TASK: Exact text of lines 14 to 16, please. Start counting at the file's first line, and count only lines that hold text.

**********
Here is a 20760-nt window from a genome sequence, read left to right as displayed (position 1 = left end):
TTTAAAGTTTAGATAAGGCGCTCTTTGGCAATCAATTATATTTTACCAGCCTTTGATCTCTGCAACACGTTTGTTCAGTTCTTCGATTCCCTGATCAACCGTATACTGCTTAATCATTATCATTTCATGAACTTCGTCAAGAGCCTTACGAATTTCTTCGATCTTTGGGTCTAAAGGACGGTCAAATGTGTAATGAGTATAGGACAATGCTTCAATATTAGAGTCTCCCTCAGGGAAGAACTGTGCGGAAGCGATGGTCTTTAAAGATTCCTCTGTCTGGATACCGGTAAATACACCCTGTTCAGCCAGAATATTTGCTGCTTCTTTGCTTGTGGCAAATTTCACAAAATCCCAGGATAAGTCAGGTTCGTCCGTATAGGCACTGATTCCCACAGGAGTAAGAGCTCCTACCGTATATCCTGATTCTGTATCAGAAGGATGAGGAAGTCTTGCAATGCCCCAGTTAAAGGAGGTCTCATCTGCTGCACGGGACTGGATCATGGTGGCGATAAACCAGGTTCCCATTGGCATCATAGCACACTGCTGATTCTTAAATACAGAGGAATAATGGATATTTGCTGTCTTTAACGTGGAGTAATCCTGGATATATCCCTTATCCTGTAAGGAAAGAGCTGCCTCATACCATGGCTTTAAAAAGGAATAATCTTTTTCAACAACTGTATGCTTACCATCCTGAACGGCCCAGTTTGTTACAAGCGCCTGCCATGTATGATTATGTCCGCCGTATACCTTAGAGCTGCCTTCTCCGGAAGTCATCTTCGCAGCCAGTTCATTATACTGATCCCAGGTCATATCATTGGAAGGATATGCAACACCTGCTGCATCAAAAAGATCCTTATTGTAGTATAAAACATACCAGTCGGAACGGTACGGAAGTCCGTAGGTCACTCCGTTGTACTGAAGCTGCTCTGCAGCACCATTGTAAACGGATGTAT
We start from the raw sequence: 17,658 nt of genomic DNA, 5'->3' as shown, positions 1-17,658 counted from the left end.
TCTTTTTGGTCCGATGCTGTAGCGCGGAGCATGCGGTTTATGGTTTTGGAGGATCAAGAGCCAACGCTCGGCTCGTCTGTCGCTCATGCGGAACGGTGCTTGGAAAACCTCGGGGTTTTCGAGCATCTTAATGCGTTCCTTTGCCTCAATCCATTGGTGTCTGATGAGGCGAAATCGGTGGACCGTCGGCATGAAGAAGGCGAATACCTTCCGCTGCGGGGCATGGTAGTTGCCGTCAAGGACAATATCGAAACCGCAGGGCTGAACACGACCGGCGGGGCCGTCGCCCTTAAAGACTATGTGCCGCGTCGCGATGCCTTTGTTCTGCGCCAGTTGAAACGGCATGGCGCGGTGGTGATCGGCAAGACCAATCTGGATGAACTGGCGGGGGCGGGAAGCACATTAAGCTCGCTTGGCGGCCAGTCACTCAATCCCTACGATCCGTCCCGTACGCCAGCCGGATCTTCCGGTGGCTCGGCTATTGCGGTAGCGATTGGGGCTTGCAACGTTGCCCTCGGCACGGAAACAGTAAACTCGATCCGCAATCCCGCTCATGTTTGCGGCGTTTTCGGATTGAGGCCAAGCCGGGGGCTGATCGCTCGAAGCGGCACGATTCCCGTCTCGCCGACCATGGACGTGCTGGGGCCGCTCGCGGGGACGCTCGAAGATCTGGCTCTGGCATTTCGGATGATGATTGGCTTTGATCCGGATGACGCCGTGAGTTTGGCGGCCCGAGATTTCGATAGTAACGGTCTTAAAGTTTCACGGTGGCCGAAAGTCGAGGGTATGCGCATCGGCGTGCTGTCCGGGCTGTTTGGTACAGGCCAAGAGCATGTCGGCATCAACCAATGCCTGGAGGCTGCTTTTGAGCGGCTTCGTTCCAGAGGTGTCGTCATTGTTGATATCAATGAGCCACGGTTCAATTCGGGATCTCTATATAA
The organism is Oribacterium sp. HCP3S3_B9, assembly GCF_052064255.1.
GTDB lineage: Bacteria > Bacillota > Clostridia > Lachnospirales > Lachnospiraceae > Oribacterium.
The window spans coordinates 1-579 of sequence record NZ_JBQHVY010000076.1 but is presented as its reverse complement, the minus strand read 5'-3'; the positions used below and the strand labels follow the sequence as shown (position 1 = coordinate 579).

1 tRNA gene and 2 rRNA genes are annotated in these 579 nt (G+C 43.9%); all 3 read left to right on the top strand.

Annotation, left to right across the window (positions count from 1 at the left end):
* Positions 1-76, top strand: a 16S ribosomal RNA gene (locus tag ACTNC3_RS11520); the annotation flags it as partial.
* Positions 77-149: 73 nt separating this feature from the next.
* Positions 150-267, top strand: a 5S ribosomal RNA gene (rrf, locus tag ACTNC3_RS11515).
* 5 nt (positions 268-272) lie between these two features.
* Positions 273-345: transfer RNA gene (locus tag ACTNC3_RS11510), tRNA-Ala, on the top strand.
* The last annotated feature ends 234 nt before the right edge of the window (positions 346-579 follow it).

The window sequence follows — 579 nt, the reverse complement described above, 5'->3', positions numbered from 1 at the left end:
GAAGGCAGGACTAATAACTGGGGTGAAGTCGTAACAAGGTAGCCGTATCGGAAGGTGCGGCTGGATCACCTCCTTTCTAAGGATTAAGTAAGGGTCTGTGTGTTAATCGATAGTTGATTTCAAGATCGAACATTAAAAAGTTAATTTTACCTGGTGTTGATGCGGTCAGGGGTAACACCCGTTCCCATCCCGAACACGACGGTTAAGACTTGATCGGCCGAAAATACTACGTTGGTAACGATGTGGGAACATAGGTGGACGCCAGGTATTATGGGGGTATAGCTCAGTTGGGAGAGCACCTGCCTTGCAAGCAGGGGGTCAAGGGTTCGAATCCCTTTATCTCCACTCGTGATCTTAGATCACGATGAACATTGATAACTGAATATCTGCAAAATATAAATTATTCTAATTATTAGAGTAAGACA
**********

* Positions 273-345: transfer RNA gene (locus tag ACTNC3_RS11510), tRNA-Ala, on the top strand.
* The last annotated feature ends 234 nt before the right edge of the window (positions 346-579 follow it).

The window sequence follows — 579 nt, the reverse complement described above, 5'->3', positions numbered from 1 at the left end: